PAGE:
Nothing in Life Is Guaranteed … But the EV Trend Sticking Around Is Pretty Close

Nothing in life is guaranteed.

An electric vehicle is hooked up to a charging cable.
Source: Shutterstock

I know, I know … except death and taxes.

My fellow Pennsylvanian, Benjamin Franklin, was right about that. But those topics are no fun to talk about.

The dictionary defines a guarantee as a “promise or assurance.” And you know as well as I do … there are no guarantees when it comes to investing.

But here’s the key that so many people overlook in the day-to-day price swings…

There are certain trends that are as close to a certainty as you can get that we could practically speak of them as guarantees.

These are the trends you want to invest in.

I shared my latest research in the new issue of Investment Opportunities that was just released. And with this being as close to a guarantee as possible, I want to share a little bit of it with you as well…

One all-but-certain trend getting a lot of attention right now is electric vehicles (EVs).

Is the growth of EVs guaranteed? I suppose not literally. But I cannot even begin to fathom a world that does not have a lot more EVs in the next five to 10 years and beyond.

EVs are better for the environment, and they are about to become cheaper than gasoline- and diesel-powered vehicles. We can see the tipping point.

So regardless of recessions, bear markets, changes in political leadership, pandemics or any other unexpected curveball, I am as certain as can be that there will be more EVs on the road in the future.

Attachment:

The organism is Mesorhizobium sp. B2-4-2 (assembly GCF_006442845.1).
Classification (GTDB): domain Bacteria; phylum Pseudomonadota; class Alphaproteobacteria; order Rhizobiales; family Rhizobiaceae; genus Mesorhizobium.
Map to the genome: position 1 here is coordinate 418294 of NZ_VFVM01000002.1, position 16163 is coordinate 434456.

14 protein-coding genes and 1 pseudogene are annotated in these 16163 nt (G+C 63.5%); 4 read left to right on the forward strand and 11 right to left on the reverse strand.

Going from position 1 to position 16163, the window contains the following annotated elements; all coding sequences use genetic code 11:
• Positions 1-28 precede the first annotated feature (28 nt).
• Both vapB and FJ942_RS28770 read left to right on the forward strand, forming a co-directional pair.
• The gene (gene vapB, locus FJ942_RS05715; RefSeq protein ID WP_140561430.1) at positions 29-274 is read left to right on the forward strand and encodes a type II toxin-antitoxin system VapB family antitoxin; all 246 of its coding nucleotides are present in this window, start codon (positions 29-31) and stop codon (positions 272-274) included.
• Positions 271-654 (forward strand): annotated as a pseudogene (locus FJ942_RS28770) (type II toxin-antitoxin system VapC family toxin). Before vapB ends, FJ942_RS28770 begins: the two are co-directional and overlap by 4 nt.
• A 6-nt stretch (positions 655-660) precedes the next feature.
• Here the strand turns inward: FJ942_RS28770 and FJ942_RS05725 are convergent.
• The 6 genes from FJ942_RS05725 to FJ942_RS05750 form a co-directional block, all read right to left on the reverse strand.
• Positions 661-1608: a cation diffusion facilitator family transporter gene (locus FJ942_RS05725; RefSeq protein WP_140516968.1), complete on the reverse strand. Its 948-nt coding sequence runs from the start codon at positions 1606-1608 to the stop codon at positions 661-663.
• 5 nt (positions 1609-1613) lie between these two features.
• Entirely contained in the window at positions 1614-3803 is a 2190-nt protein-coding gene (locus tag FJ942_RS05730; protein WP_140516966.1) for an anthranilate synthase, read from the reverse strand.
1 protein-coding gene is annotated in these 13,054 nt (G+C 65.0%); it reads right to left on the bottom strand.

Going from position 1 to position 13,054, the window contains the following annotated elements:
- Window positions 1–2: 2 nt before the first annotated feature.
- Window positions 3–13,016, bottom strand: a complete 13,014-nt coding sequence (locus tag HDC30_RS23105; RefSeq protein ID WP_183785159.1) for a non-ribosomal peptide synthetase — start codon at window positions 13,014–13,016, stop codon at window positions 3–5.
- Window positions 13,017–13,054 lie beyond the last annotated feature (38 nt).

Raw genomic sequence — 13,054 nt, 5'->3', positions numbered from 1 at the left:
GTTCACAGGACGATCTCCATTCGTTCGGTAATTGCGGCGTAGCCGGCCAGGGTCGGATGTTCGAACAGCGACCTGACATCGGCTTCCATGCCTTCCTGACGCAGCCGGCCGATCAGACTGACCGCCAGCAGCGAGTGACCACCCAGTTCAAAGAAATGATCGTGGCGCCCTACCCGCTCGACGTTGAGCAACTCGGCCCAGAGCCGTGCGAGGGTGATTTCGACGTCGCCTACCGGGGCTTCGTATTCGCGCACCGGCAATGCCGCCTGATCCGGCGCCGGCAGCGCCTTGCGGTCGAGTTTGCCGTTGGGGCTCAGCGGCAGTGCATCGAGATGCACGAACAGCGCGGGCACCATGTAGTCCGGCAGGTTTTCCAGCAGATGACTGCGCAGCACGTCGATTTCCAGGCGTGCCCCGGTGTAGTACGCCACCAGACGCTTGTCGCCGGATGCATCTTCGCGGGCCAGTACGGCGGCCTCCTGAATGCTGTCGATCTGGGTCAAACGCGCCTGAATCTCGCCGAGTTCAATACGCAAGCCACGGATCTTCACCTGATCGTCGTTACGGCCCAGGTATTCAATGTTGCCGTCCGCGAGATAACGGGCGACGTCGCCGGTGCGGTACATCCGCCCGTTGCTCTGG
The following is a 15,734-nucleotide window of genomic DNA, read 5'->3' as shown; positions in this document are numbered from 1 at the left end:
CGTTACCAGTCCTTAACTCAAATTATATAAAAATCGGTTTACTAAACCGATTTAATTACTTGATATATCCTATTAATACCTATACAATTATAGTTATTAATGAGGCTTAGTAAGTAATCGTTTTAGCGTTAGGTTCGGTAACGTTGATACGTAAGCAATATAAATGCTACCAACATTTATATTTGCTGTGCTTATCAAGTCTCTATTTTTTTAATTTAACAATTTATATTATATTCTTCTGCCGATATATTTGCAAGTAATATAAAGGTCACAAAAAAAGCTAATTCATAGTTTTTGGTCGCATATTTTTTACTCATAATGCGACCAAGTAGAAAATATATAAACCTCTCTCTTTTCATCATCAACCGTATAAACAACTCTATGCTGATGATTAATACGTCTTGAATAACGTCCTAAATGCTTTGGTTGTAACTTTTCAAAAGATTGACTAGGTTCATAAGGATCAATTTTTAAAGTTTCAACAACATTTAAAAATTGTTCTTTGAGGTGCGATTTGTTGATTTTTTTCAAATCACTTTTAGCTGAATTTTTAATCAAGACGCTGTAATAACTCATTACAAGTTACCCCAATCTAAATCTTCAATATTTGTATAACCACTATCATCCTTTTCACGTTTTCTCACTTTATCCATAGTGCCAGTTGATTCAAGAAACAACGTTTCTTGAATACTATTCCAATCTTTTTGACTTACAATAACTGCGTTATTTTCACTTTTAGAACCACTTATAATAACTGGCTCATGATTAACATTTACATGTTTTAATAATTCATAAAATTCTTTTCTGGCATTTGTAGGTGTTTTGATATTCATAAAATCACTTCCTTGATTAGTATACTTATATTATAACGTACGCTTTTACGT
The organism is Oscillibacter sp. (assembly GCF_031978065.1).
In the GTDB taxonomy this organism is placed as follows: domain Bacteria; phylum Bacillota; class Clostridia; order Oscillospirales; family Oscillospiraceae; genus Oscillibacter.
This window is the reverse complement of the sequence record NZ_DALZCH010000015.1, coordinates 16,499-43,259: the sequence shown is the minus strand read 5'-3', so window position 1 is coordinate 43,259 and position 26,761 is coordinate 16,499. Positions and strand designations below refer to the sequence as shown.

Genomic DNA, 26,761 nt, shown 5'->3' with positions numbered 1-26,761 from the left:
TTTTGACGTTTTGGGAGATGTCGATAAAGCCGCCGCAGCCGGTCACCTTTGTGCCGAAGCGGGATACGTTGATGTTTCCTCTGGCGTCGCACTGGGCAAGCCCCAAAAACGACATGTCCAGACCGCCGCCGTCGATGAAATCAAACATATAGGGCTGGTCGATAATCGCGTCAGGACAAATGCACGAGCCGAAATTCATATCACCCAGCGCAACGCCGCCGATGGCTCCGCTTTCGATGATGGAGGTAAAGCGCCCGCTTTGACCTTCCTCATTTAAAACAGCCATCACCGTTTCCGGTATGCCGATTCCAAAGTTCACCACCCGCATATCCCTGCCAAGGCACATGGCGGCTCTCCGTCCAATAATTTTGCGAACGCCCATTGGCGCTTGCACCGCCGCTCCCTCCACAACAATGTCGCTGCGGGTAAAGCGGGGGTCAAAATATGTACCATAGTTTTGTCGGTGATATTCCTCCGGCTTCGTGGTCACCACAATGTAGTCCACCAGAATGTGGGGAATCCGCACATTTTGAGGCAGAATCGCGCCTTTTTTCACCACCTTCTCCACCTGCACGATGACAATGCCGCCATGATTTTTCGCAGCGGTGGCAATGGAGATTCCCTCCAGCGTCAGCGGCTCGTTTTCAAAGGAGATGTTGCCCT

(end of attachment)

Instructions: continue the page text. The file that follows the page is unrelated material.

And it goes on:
In 2020, 4.4% of all new vehicles sold around the world were electric. According to Statista, 80% of new vehicles will be electric by 2050. I realize that sounds like a long way away, but those years in between are our opportunity. The path from 4.4% of global sales to 80% will shift trillions of dollars from ICE vehicles to EVs.

Plus, many of the major auto manufacturers have aggressive EV plans — which are getting more aggressive all the time — so sales could hit 80% well before 2050.

If you want to see for yourself, take a moment to look at a list recently published by Car and Driver of EVs expected to hit the market in the next five years. You can find it here. I count 45 of all shapes and sizes.

Car and Driver also published a list of electric vehicle models currently for sale in the United States. There are 19. The technology has advanced enough that I expect most of those 45 EVs in development will make it into production, so odds are high there will be at least twice as many EV models available in the next five years.

Quite a few analysts believe the traditional automakers will not be able to avoid major disruption as EVs become the norm. Not every manufacturer thriving today will thrive in the next decade, but don’t count all the big boys out just yet. Some household names will grow market share and sales and come out near the top.

Volkswagen (OTCMKTS:VWAGY) is one of the most committed to EVs through both its fleet of vehicles as well as battery technology. The company plans to build six battery factories in Europe, with the first one completed by 2023 and the last by the end of the decade. And it plans to produce one million EVs per year … by 2023.

See what I mean by aggressive?

By 2030, the largest auto manufacturer in the world (in terms of revenue) believes half of its sales in North America will be from EVs.